Ancient Egyptian Architecture is architecture of Egypt during the pharaonic period. Ancient Egyptian Architecture is varied from temples, enclosed cities, canals, and dams.
Initially, Egyptians built with mud. Mud was formed into mudbricks. Mudbricks were dried and hardened in the sun. Structures built with mudbricks would later be plastered with gypsum, giving a fresh shinning white finish. Later, Egyptians would become masters in stones. Limestone would be the material most used. Troyu and the Moqattam Hills, east of Cairo, were the source of numerous quarries from which limestone was cut. Granite was also used for the interior of tombs. Granite was quarried from Swenet, in modern day Aswan. Canals were usually dug to the construction site. Stones weighing tons were ferried on barges to the building sites. Levers and ramps were used to get the stones on sleds. Giant ropes of palm fibers and reeds were made to pull these giant stones in place. Manpower, not slaves but voluntary workers, were used for construction. Oxens were sometimes used for muscle, instead of human.
Egyptians made extensive use of the corbelled arch, which is layering where each top layer overhangs the one below.
Copper was the metal used to make tools. Diorite, hard stone, was used to cut, quarry limestone. Sleds without rollers were used to move large stones. During the Old Kingdom, the age of pyramid buildings, reliefs show 172 men moving a 60 ton statue on sleds without rollers.
Pharaohs built numerous palaces. Palaces were meant to last the lifetime of the pharaohs. They were not meant to last forever like tombs. They weren't built with stones. They were typically built with mudbricks. Because they were built with mudbricks, they did not survive antiquity. The Palaces were rectangular in shape.
The first recorded engineering fit of the Egyptians was the building of the walls surrounding the city of Memphis. Memphis was the capital of Egypt during the Old Kingdom.
The Egyptians were the first to engineer canals on a massive scale. Egyptians dug water-ways that run for kilometers used for both transportation and irrigation(Engineering an Empire: Egypt).
Because of flooding, Egyptians built dams. The Menes Dam, built to protect the city of Memphis is the first recorded dam in history. It did not survive antiquity(Engineering an Empire: Egypt).
Tomb engineering was a major endeavor and lead to major architectural innovations. Initially tombs were made of mudbricks called mustabas. Mustabas consisted of surface level structure with different rooms and underground tombs cut out of bedrock. The structures were the beginning evolution of the pyramids. The first attemp at the building of a pyramid was the step pyramid at Saqqara by Pharaoh Djoser. Saqqara represent the first time in history stone architecture is used in the building of a major edifice. The complex consisted of a palace to the north and two buildings representing upper and lower Egypt. The pyramid complex was enclosed by a 3 story limestone wall. It's entranceway was lined with 40 stone columns, 33 ft high. The columns were the first 40 stone columns in recorded history. Later, Snefru , Djoser's heir attempted to build the first true pyramids. His first experiment was the Meydum Pyramid and later the Dashur Pyramid or Bent Pyramid. The first true pyramid was Snefru's Red Pyramid. Later, the largest and tallest pyramid the Great Pyramid of Giza would be built based on the earlier experiments(Engineering an Empire: Egypt).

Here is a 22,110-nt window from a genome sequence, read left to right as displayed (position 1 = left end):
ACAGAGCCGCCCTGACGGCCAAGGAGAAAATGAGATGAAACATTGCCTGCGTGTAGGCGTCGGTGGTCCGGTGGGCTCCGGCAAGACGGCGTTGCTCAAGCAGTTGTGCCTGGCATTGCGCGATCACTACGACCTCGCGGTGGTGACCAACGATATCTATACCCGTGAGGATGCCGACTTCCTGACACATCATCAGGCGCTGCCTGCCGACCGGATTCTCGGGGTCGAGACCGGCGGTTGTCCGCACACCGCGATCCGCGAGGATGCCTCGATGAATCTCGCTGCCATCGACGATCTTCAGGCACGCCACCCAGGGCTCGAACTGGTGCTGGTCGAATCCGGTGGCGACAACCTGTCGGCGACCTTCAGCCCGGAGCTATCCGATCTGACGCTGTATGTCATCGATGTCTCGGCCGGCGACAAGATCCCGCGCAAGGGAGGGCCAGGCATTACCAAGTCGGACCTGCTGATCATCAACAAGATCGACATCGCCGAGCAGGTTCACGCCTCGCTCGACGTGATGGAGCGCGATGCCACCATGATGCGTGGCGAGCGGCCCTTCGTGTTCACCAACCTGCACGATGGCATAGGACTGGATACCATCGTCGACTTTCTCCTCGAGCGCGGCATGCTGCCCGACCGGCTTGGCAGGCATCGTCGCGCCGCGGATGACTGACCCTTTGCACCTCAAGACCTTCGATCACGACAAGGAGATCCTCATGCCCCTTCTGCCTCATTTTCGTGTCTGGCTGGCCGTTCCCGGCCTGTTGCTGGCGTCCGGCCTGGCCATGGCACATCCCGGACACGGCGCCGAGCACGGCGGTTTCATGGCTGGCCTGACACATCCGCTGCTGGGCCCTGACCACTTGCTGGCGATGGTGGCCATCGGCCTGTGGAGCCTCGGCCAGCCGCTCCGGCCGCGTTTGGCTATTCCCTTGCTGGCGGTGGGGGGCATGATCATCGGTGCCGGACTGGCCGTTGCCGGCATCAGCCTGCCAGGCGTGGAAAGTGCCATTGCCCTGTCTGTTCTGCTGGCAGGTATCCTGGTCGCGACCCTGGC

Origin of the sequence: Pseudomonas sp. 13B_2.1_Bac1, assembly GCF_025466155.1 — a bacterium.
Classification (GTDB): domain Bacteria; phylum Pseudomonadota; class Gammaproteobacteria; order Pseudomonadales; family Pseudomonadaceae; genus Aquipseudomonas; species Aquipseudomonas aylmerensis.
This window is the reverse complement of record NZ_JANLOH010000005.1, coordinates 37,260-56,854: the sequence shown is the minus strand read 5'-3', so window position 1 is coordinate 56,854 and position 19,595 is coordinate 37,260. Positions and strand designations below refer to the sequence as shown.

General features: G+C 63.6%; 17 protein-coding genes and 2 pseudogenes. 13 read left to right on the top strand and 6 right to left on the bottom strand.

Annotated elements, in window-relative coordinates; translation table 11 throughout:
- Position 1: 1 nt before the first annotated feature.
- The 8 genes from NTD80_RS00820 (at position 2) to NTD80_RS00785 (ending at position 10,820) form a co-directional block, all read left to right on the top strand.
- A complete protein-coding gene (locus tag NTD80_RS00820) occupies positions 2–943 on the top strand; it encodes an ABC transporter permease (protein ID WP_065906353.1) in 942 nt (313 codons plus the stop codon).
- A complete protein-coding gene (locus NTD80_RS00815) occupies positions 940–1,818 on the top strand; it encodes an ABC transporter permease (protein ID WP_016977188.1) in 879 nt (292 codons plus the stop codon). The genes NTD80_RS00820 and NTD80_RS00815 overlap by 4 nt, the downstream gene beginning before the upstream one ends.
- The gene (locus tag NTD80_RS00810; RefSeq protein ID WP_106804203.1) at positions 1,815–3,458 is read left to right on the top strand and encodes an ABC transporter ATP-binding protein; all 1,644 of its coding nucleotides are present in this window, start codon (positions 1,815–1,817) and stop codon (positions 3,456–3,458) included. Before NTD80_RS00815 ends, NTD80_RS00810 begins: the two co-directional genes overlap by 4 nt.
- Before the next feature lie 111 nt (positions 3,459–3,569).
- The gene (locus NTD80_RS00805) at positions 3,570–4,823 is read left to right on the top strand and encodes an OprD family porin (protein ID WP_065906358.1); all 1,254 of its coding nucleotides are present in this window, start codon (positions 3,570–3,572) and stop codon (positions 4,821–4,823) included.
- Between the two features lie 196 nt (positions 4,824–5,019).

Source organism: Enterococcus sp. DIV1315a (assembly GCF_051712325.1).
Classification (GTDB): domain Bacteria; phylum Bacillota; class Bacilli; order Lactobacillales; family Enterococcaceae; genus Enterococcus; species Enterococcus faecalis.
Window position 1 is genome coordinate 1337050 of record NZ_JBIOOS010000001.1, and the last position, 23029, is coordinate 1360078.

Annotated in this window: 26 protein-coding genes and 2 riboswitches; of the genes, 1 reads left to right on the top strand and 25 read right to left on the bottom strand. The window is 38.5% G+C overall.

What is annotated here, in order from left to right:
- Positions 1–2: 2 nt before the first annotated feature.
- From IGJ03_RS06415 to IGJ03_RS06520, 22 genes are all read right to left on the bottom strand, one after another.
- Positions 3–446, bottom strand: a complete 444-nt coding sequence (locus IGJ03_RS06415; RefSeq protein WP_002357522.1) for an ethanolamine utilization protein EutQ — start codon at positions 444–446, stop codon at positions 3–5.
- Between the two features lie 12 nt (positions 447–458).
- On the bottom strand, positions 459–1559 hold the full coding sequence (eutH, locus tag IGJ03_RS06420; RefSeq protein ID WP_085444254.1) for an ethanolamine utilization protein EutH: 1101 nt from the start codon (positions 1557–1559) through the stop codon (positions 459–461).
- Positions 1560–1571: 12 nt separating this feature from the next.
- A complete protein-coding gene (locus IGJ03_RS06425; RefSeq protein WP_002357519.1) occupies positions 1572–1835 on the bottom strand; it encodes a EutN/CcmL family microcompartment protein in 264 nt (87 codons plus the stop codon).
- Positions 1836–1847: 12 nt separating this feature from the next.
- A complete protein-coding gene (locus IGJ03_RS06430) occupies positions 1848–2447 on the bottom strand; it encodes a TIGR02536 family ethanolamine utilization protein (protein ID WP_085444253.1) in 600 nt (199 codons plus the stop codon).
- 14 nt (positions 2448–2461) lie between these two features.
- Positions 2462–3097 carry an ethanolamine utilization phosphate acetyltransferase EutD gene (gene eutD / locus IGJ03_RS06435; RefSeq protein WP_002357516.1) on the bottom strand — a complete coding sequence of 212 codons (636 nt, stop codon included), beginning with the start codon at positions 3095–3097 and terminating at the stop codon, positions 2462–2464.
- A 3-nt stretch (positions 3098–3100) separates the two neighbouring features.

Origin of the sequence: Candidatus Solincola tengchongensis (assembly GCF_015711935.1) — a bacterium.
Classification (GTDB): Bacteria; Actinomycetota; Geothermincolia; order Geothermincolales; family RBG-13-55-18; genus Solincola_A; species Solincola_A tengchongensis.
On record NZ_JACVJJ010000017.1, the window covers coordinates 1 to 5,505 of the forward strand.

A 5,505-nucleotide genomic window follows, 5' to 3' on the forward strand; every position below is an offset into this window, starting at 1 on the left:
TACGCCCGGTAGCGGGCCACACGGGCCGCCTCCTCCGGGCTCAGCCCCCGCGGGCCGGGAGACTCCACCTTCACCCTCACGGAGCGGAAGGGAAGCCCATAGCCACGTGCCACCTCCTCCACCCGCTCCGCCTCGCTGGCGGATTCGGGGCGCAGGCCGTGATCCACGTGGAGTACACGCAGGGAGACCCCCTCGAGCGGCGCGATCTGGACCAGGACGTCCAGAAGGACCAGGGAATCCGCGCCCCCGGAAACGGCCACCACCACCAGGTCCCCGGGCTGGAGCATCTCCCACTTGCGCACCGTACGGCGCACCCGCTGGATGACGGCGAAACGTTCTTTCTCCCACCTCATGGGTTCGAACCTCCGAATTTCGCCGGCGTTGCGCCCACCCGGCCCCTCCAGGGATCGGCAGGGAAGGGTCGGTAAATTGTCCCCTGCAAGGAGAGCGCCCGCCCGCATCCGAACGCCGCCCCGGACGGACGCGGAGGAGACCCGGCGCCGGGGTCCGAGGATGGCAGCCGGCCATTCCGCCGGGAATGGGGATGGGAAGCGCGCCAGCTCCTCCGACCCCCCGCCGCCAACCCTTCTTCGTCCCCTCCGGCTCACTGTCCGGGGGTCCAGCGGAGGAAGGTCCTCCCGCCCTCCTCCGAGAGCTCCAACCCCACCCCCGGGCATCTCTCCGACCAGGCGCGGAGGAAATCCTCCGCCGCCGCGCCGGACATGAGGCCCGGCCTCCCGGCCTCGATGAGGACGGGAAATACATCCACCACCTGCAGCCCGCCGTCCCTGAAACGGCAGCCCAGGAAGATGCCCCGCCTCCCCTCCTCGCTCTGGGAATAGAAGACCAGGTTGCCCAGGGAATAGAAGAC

Fortification was a major aspect of Egyptian architecture. To retain territory and deal with threats from the south, Nubia, Pharaoh Sesotris built eight super-forts at Aswan, from Semna to Buhen, the first type architectural structures in the world on par with later Roman and European forts. The most famous was the Buhen Fort, which now resides under Lake Nasser. It could hold 1,000 soldiers. It comprised of multilayer wall and moat; first exterior wall, then moat, second wall with sections for archers. The forts were made of mudbricks(Engineering an Empire: Egypt).
Numerous temples were built by the Egyptians, famous among them was the Temple of Deir El-Bahri built to honor Queen Hatshepsut (18th Dynasty), by architect Senimut. It's a three layered temple connected by ramps. Each layer is donned with colonnades. The third layer consist of a sanctuary with two chapels. Another was the rock carved temple at Abu-Simbel, built by Ramses II, consisting of two atrium, the first atrium consisting of 8 giant statues, then a sanctuary, and side rooms. All were constructed by cutting one giant rock. The Karnak Temple built by Seti, contains 144 columns, seven stories high, with Great Hypostle Hall (Engineering an Empire: Egypt).
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Engineering an Empire: Egypt. Peter Weller(host). Egineering an Empire. Discovery Channel.
L. Sprague De Camp(1963). The Ancient Engineers. MIT Press. SBN 26254008 8(paperback). Library of Congress Card Number: 76-95278.